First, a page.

Translational Medical Science
Hotha, Sanjeev (School: Kendriya Vidyalaya Ganeshkhind)
Murje Prabhu, Suneetha (School: Sri Dharamasthala Manjunatheshwara English Medium School)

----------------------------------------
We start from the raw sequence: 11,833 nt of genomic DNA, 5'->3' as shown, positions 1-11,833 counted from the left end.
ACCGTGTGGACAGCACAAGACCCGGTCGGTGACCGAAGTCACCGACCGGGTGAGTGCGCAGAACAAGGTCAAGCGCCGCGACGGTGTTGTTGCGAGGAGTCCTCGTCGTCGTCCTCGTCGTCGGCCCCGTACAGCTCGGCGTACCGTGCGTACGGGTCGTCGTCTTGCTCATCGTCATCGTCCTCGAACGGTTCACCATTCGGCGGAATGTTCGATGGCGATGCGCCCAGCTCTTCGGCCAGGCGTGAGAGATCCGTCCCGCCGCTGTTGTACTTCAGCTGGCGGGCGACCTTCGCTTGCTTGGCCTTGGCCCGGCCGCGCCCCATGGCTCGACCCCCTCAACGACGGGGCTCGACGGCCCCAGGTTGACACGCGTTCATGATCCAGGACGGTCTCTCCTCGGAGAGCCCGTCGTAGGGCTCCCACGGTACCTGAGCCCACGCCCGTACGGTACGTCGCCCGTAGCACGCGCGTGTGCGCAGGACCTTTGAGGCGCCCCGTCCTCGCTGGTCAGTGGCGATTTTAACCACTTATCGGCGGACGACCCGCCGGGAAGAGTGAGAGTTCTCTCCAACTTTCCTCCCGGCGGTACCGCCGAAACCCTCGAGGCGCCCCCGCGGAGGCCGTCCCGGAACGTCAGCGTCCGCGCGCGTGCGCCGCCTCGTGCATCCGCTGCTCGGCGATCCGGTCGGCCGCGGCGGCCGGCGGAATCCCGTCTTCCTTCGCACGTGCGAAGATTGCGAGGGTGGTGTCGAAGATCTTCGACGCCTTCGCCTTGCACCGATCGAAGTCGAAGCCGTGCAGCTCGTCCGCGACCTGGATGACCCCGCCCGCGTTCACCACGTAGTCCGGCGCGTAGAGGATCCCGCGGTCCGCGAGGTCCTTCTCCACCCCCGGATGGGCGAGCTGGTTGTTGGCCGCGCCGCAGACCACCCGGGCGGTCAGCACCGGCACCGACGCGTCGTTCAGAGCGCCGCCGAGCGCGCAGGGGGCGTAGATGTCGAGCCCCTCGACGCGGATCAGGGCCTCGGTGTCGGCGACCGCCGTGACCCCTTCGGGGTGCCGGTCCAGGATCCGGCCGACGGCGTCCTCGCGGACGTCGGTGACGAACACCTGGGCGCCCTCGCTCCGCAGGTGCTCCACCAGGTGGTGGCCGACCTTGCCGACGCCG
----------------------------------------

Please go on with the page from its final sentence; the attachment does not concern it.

Textiles and human evolution are entwined with each other for protection from natural forces and personal hygiene/attraction. Consumers today desire more scientifically advanced clothes that protect them from natural forces and amplify their comforts and pleasures. Phenomenal advancement took place with the invention of dichlorotriazine dyes that changed the cotton dye and apparel industry significantly. The central theme of our research project has therefore been to try and develop triazine-based dyes for the incorporation of mosquito repellent (MR) molecules into the cellulosic cotton fibres of textiles. Two aims in this study are 1. To develop triazine-based MR compounds; 2. To test their efficiency on Aedes aegypti mosquitoes that cause many diseases including Dengue, Zika fever etc. Cyanuric chloride can undergo temperature-controlled sequential S N Ar reactions with nucleophiles. At 0 ⁰C, nucleophiles can displace one of the three chlorine and the remaining two chlorines can be displaced at higher temperatures. The nucleophile for the first displace is a DEET (diethyl m- toluamide) derivative or Icaridin, known MR molecules. DEET was modified to afford DEET-NH 2 which was treated with cyanuric chloride to obtain the desired Procion-MX type MR molecule (SaHo- MR1) and similarly Icaridin derivative SaHo-MR2 were synthesized and characterized by spectroscopic techniques. The remaining two chlorines of MR1 and MR2 were utilized for the modification of cellulosic cotton, a natural biopolymer with a massive number of hydroxyl groups. Both the compounds and their corresponding modified cotton pieces were investigated for MR properties. MR studies showed that the SaHo-MR1 is not very promising; however, SaHo-MR2 showed remarkable repellence.